Unfortunately there is only one place to cross, the ditch and its side are covered with thick brush and theres only a two metre or so area that has been cleared for us to cross. As for trying to get her to cross by leading, even that doesnt work. Which is strange as for anything else that is scary, if I get off and lead her, she will walk with me and approach the object, even if she's skittish and nervy the whole time. Its one of the goals I had with the endless hours of ground work I put it. But for some reason it doesnt work for this ditch, she simply refuses to move, if I put pressure on her, she'll move from side to side but never closer to the ditch, we had to resort to putting a rope around her haunches and physically pulling her over to cross once.

Maybe I must just go out there with a halter and a good long lead rope and work on getting closer and closer to it. Maybe if I take it slow she'll eventually get over her fear of this stupid ditch!
     
    05-12-2010, 10:17 AM
  #4
Yearling
I would do as riccilove said. Turn her in circles, and get her working around that area. It's easier said than done, of course. I can't really explain how I do it, but I just basically force my horse to cross something she doesn't want to cross. If it's really bad, I'll get off, and lead her across, than lead her back across, get on and try to cross again with me on her.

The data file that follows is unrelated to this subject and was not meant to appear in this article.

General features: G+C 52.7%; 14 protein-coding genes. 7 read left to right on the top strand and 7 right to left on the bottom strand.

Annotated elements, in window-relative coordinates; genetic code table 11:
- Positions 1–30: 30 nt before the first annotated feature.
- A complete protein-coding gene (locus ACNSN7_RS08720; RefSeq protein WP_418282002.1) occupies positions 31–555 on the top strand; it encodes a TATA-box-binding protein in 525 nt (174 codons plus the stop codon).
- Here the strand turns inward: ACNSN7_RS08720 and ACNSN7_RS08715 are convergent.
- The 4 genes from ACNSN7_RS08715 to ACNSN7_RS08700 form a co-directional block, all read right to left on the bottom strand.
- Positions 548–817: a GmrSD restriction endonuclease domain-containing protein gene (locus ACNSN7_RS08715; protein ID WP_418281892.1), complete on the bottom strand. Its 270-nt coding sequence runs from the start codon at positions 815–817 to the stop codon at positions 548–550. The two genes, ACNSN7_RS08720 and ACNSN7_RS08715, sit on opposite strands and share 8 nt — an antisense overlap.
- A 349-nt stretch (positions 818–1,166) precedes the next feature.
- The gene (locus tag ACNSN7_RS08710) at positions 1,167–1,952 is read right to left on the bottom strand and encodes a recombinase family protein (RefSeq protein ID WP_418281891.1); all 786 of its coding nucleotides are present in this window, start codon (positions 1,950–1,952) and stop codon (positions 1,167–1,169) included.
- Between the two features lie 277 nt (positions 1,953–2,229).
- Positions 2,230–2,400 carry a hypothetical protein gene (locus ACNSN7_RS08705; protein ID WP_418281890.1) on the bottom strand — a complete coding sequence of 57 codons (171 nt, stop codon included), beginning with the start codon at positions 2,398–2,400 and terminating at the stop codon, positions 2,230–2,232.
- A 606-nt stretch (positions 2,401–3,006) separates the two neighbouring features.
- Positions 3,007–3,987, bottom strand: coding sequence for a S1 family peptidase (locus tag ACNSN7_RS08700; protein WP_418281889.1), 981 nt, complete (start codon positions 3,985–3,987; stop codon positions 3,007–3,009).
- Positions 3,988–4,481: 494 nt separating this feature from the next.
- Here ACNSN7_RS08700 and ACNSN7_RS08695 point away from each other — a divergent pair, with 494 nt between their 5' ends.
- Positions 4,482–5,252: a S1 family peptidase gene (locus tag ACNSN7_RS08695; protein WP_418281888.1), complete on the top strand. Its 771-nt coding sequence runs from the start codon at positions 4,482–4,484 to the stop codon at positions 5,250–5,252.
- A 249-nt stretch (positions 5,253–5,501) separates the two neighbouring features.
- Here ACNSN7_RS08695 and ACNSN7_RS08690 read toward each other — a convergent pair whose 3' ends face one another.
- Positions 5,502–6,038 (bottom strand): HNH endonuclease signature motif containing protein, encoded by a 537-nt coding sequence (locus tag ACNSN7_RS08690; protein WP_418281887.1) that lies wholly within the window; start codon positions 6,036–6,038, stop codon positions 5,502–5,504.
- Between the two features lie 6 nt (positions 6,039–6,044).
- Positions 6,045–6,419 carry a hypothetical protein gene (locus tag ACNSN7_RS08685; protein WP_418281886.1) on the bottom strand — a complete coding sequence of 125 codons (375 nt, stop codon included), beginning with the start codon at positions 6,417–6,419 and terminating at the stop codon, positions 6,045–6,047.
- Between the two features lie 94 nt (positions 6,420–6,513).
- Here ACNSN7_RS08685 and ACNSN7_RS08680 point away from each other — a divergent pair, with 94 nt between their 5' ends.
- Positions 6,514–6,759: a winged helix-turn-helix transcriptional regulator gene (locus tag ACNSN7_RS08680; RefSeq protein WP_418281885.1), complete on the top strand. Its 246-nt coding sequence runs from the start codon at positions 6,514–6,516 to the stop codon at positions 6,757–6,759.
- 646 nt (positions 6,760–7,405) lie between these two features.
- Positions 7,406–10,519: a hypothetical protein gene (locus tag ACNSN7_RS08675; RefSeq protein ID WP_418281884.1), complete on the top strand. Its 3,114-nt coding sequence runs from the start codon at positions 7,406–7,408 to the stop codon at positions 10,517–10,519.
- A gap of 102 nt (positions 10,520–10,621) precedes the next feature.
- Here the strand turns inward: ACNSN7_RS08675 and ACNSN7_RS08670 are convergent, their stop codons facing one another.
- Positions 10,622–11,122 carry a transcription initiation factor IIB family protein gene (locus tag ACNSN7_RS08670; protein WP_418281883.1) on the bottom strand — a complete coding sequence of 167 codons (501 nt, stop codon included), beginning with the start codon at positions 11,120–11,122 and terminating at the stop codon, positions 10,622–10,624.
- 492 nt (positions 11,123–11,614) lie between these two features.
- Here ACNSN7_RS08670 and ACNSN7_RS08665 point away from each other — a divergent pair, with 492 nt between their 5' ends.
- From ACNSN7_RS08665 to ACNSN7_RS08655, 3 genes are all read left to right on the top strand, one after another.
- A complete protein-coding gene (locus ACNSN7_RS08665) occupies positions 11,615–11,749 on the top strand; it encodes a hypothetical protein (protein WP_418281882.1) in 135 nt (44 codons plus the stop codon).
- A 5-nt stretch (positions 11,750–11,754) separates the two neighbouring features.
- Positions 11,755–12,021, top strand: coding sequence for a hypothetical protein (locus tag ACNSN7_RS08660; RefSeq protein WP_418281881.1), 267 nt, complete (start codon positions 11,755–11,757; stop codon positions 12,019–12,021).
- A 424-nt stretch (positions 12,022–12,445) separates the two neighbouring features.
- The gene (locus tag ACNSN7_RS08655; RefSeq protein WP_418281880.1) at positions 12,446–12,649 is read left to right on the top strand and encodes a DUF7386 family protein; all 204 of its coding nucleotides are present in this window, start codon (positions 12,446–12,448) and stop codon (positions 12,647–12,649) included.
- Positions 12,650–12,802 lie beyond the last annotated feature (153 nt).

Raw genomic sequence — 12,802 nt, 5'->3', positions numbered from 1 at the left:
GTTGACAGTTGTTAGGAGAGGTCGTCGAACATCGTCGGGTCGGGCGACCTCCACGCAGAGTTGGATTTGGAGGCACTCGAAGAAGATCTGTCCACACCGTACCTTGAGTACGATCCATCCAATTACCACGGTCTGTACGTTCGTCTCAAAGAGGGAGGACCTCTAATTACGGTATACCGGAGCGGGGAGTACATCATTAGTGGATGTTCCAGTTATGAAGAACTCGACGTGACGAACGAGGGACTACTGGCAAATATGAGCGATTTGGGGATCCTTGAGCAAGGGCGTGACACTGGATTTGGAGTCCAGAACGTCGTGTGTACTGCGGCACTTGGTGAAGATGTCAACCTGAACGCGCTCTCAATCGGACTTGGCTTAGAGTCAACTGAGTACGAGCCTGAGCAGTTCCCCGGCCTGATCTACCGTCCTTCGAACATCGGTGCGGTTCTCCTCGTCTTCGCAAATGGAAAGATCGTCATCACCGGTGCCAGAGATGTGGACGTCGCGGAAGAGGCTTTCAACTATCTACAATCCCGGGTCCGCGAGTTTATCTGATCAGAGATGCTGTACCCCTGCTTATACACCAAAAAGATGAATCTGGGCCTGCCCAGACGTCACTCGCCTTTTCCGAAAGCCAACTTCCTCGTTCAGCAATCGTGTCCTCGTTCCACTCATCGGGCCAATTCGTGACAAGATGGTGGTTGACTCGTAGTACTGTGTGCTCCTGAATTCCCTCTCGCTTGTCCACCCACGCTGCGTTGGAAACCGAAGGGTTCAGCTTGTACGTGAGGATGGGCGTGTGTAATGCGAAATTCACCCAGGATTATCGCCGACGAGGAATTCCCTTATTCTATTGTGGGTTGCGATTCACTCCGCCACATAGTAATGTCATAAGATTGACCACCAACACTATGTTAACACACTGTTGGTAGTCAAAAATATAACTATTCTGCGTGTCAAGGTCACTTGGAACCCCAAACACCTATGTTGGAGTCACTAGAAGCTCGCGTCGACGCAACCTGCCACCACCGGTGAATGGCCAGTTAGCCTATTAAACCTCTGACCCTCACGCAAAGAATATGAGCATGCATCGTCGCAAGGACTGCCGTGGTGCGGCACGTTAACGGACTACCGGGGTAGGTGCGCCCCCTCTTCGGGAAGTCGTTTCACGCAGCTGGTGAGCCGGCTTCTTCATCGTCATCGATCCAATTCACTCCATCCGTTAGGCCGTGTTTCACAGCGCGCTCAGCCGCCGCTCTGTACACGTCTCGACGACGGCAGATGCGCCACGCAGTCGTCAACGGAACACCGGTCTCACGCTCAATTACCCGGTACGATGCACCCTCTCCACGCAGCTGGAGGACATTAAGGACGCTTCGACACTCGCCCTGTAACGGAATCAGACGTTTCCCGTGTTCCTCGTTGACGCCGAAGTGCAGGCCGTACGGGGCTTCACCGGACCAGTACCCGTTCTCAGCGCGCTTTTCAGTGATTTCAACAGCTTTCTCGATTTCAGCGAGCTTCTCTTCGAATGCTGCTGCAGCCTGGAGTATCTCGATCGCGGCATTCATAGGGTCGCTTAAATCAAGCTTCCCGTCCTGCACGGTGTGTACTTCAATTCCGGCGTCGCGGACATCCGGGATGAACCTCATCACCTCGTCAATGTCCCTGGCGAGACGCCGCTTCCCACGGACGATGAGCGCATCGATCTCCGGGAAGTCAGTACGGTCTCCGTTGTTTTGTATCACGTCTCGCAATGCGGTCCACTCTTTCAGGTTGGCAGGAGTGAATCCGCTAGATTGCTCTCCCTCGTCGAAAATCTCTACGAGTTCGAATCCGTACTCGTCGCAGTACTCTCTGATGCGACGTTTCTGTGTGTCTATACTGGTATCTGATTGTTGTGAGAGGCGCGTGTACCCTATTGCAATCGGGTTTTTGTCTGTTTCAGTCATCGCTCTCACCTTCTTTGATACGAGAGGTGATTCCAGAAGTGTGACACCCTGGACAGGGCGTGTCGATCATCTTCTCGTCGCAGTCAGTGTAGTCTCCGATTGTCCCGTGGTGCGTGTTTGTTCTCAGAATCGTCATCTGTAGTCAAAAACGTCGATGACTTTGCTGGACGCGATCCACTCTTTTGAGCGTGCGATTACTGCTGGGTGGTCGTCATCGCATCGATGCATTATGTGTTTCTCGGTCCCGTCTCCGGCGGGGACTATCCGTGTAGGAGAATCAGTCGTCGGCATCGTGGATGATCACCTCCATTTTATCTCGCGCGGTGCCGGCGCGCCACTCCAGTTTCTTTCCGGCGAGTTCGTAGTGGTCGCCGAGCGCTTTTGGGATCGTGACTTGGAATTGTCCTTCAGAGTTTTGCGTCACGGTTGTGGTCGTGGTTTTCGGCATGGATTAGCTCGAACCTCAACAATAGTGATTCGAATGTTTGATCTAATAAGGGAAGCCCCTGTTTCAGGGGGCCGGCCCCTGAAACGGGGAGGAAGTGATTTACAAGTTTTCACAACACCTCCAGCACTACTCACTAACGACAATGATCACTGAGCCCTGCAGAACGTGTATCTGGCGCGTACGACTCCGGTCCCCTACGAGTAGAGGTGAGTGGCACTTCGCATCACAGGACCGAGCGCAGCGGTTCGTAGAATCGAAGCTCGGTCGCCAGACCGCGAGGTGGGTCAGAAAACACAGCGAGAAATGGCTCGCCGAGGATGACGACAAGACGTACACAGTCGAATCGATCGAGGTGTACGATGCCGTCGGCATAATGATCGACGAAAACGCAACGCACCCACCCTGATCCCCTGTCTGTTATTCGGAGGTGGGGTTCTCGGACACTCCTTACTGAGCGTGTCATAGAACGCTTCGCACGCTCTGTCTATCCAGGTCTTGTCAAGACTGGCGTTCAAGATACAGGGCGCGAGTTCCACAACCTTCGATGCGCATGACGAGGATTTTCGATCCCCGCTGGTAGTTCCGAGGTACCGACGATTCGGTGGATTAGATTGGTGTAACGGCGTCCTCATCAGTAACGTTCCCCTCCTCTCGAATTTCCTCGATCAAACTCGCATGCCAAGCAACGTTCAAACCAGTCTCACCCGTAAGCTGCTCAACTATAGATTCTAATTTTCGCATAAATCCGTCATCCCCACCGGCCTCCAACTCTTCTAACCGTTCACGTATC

I'd also like to add, that smacking a horse with anything, will not make the situation any better. They might associate pain/punishment with that area, and REALLY not want to cross it, let alone go anywhere near it ever again. Good Luck!
     
    05-12-2010, 10:43 AM
  #5
Green Broke
I had a horse that was very very spooky on trails when I first got her. The best advice I can give is to really watch the horses body language so you know when they are going to spook. Usually you will feel some tension through the back muscles, they will lift their head up quite high and they will lock their ears on whatever it is that they are about to spook at (quite often I found it was completely invisible to the human eye).

When my girl started to behave like this (for her it was logs on the side of the trail, fallen down trees and large sticks, perfectly happy to jump them but no way she would walk past them quietly, go figure!) I would use whichever rein is on the FAR side of the scary object to act like I am going to make her walk away from the object. This provides some relief for the horse as they don't feel under direct pressure to approach what is is that is frightening them. At the same time, I would use my leg (same side as the rein I am employing) to push her inadvertently in a straight line past the object. I never tried to get her to walk as close as possible to the object or towards it, rather I wanted her to continue in a straight line past the object as if it was never there in the first place.

This all depends on recognizing the signals that your horse gives you that they are about to spook, once they have spooked it is too late. So the most important thing is to watch their behaviour and try and get a feel for what scares them so you can see it up ahead on the trail and start with the hand/leg commands. It took a while for me (about 4-6 months) but my girl ended up being an exceptional horse to take out on trails, I never stopped watching her body language though as every now and then she would decide there was a lion in the bushes.